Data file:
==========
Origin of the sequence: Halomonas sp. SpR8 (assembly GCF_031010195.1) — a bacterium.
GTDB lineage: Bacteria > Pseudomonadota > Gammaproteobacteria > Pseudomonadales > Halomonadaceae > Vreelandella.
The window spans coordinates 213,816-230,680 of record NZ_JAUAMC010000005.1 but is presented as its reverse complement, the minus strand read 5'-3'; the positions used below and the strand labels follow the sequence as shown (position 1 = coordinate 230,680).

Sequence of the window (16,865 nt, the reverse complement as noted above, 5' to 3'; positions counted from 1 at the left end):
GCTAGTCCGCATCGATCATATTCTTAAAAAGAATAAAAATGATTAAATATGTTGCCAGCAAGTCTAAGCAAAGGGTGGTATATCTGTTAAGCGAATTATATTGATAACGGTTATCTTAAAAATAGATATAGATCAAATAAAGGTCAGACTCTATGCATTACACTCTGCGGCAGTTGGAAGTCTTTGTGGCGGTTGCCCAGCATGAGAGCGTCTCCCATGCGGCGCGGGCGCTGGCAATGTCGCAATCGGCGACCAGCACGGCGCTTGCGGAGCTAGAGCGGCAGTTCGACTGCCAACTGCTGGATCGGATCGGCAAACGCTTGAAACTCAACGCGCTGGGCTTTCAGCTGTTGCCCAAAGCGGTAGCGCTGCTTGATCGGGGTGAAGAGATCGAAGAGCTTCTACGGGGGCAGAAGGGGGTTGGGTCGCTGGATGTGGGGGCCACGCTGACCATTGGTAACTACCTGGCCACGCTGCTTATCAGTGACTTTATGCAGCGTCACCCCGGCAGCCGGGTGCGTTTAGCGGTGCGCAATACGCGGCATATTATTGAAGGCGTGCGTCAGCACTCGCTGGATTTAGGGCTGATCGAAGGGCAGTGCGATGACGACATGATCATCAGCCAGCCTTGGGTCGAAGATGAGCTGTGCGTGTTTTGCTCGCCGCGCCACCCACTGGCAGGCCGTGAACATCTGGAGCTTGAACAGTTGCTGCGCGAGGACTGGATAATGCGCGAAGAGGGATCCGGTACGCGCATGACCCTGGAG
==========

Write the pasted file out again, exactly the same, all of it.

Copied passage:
Origin of the sequence: Halomonas sp. SpR8 (assembly GCF_031010195.1) — a bacterium.
GTDB lineage: Bacteria > Pseudomonadota > Gammaproteobacteria > Pseudomonadales > Halomonadaceae > Vreelandella.
The window spans coordinates 213,816-230,680 of record NZ_JAUAMC010000005.1 but is presented as its reverse complement, the minus strand read 5'-3'; the positions used below and the strand labels follow the sequence as shown (position 1 = coordinate 230,680).

Sequence of the window (16,865 nt, the reverse complement as noted above, 5' to 3'; positions counted from 1 at the left end):
GCTAGTCCGCATCGATCATATTCTTAAAAAGAATAAAAATGATTAAATATGTTGCCAGCAAGTCTAAGCAAAGGGTGGTATATCTGTTAAGCGAATTATATTGATAACGGTTATCTTAAAAATAGATATAGATCAAATAAAGGTCAGACTCTATGCATTACACTCTGCGGCAGTTGGAAGTCTTTGTGGCGGTTGCCCAGCATGAGAGCGTCTCCCATGCGGCGCGGGCGCTGGCAATGTCGCAATCGGCGACCAGCACGGCGCTTGCGGAGCTAGAGCGGCAGTTCGACTGCCAACTGCTGGATCGGATCGGCAAACGCTTGAAACTCAACGCGCTGGGCTTTCAGCTGTTGCCCAAAGCGGTAGCGCTGCTTGATCGGGGTGAAGAGATCGAAGAGCTTCTACGGGGGCAGAAGGGGGTTGGGTCGCTGGATGTGGGGGCCACGCTGACCATTGGTAACTACCTGGCCACGCTGCTTATCAGTGACTTTATGCAGCGTCACCCCGGCAGCCGGGTGCGTTTAGCGGTGCGCAATACGCGGCATATTATTGAAGGCGTGCGTCAGCACTCGCTGGATTTAGGGCTGATCGAAGGGCAGTGCGATGACGACATGATCATCAGCCAGCCTTGGGTCGAAGATGAGCTGTGCGTGTTTTGCTCGCCGCGCCACCCACTGGCAGGCCGTGAACATCTGGAGCTTGAACAGTTGCTGCGCGAGGACTGGATAATGCGCGAAGAGGGATCCGGTACGCGCATGACCCTGGAG